Saturday, September 8, 2012

My Do's and Don't's of navigating babyloss.

Just because my baby died does not make me an expert on the topic of "babyloss."  First off, I don't really like that word as I don't believe that I lost my baby.  I like to think that I relocated him, from my arms to my heart.

The night Ethan died my good friend & sister Mel told me something.  She told me to prepare myself for people saying some really stupid things to me, even if they have good intentions.  I had heard of this before, but having her say it to me then prepared me for multiple social encounters I wish had gone differently.  With that being said, I recognize that my take on social graces may be skewed based on my grief & resulting depression this summer.  So again, take what is to follow with a grain of salt if you prefer.  I offer my insights on this topic not to guide you on how to act around me.  Instead, as something to reference in the future, if you (unfortunately) have to navigate a relationship with another person whose baby dies.

Do acknowledge that they had a baby.  Not just that their baby died.  This can look like a simple card congratulating that person on the birth of their baby followed by a sincere condolence that their baby could not stay with them.  (Thank you Jen by the way for that, I kept that card for this very reason).

Do let them know that you would like to hear about their baby, if they ever want to talk about that with you.

If you talk with them about their baby, do speak the baby's name.  I love to hear Ethan's name, to read it also.  When Ethan died I lost the opportunities to hear and read Ethan's name throughout a lifetime, so I love to experience part of that somehow.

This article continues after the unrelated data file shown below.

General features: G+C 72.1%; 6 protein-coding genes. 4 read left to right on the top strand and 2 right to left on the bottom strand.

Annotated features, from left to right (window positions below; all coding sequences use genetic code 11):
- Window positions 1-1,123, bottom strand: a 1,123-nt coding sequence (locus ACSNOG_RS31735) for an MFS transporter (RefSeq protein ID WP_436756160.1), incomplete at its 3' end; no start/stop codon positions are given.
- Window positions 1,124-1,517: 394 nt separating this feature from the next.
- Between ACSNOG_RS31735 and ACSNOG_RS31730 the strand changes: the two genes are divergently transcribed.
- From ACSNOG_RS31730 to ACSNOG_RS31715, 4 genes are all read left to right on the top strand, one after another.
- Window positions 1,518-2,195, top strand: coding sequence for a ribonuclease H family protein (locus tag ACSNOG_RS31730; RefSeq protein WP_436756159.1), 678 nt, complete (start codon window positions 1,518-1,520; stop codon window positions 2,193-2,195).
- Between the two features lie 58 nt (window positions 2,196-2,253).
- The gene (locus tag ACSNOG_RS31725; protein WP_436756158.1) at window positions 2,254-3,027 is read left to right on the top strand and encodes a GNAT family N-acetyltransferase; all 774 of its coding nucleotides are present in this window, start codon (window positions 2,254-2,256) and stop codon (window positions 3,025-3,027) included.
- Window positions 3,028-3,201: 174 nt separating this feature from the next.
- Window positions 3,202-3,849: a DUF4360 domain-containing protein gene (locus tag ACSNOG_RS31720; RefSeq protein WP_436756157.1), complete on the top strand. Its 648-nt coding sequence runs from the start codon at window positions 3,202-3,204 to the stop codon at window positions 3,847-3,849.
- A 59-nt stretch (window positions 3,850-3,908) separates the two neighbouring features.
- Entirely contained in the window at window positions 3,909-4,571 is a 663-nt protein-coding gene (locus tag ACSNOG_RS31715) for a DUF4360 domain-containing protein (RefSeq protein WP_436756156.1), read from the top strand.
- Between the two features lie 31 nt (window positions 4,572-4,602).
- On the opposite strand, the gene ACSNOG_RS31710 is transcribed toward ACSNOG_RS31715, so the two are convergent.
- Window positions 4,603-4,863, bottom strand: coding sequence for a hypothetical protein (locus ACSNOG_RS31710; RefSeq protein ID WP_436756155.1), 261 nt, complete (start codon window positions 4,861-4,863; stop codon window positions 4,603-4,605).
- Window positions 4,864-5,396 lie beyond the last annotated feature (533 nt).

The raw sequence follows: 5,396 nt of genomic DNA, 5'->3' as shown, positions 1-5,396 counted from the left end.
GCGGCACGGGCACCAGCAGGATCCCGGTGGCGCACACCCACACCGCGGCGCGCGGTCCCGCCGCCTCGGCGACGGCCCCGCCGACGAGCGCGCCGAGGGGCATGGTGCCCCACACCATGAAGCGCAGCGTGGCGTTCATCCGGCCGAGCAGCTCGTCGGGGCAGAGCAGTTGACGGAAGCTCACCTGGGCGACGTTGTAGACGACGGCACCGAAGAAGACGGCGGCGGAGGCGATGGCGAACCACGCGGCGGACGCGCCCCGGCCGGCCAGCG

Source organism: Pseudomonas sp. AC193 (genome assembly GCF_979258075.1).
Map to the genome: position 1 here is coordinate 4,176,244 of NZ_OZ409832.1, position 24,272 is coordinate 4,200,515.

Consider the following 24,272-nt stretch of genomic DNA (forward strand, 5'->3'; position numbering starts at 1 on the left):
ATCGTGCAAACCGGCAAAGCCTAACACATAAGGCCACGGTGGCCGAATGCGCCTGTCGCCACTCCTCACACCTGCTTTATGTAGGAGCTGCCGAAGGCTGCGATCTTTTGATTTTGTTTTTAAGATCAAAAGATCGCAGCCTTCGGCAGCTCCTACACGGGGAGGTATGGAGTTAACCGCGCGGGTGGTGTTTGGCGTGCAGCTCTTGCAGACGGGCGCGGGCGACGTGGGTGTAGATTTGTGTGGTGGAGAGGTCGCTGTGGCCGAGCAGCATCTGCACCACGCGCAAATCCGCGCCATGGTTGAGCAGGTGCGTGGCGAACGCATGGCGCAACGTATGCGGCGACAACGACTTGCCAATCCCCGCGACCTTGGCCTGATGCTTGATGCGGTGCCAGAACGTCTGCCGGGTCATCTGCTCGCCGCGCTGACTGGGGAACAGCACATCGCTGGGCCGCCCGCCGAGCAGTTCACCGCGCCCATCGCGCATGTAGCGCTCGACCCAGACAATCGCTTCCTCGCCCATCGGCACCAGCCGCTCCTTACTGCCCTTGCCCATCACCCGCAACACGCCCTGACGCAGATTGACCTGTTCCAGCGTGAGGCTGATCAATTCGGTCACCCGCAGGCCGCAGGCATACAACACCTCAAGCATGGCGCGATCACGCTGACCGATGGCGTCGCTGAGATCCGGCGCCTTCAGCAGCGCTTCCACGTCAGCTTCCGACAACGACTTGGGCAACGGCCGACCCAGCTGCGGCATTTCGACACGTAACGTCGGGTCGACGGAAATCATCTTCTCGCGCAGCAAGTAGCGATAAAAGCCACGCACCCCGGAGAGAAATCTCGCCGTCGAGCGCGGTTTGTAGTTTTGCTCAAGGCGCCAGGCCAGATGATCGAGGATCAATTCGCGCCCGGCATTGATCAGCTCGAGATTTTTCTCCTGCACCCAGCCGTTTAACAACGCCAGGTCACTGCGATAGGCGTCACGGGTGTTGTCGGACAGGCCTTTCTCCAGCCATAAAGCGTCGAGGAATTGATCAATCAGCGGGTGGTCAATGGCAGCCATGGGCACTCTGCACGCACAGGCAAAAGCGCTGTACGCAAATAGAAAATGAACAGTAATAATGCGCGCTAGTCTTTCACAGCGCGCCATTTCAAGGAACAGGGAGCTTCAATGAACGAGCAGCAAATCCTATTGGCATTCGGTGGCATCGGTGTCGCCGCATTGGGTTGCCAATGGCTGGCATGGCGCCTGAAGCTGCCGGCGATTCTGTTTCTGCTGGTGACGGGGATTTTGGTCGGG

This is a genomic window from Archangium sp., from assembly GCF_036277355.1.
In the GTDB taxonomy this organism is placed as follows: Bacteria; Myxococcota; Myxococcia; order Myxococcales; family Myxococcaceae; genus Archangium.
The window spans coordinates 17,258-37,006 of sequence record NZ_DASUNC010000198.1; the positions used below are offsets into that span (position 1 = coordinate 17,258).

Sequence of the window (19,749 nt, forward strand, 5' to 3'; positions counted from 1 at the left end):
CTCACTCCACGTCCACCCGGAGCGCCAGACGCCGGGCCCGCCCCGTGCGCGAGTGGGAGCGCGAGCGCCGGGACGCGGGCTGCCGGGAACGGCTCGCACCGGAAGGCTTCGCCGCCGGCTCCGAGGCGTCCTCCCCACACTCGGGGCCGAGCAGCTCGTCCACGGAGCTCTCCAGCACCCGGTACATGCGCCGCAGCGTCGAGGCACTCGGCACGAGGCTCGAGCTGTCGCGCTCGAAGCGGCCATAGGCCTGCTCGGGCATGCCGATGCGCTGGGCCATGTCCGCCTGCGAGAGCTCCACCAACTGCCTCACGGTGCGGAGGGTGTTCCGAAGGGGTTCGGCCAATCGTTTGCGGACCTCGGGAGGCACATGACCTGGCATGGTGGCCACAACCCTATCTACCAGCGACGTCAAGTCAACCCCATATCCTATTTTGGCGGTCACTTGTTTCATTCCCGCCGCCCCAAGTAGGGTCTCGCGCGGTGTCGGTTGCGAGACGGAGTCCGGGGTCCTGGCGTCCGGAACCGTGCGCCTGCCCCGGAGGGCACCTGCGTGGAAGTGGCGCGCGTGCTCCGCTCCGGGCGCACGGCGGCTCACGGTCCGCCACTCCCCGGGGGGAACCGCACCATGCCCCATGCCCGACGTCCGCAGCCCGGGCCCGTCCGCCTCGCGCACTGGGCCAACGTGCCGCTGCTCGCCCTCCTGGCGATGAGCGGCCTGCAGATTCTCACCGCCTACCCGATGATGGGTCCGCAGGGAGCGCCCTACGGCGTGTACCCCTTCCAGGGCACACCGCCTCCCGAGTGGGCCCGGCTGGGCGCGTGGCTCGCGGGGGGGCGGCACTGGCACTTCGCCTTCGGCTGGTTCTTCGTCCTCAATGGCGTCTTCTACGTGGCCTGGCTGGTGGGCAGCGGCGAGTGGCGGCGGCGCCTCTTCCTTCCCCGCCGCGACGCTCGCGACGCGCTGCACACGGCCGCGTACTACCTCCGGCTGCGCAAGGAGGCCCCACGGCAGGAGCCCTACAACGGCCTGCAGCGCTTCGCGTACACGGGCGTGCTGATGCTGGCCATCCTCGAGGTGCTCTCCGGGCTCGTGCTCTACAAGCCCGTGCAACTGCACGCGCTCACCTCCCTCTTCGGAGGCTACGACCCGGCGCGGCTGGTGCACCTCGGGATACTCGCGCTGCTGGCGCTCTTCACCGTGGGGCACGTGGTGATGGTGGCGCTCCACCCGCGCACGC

Don't tell them it was "meant to be."  Or that "God has a plan" that involved their baby dying.  Let them come to that conclusion if it is right for them.  Parts of that is what I believe about Ethan's life and death, but I had to come to that conclusion for myself.  When people told me that, especially so early on, it angered me.  How did others know God's plan?  And why did that plan suck so much?

Don't say "well at least you have your other three."  Yes, I recognize how blessed I am to have my older three children, but I want my fourth too.  Sometimes, when I was irrational and consumed by my grief, I wanted to ask people which child they would give up and not be depressed over?  Do consider saying something like, "I am so thankful that you have three children at home who love you and can make you smile.  Though I would think that doesn't erase the pain of not having Ethan.  I'm so sorry he isn't here."

Do be patient with them.  Allow them to set boundaries with their relationships if need be.  Some of my best friends allowed me to drift away a little bit, as they had newborn babies when I didn't have mine.  But they continued to let me know they love me through a text, Facebook message, etc. without expecting me to be able to see them face-to-face or talk with them on the phone.

Don't say "you can have another."  First off, Ethan is irreplaceable.  Even if I were to have another child, it would not erase the pain of Ethan no longer being here.  My heart made room for Ethan, and that cannot be erased, nor do I want it erased.  Secondly, the person may not be able to have another, or they may be frightened that it will happen again if they try.  I am unable to have any more children as Josh already had his vasectomy.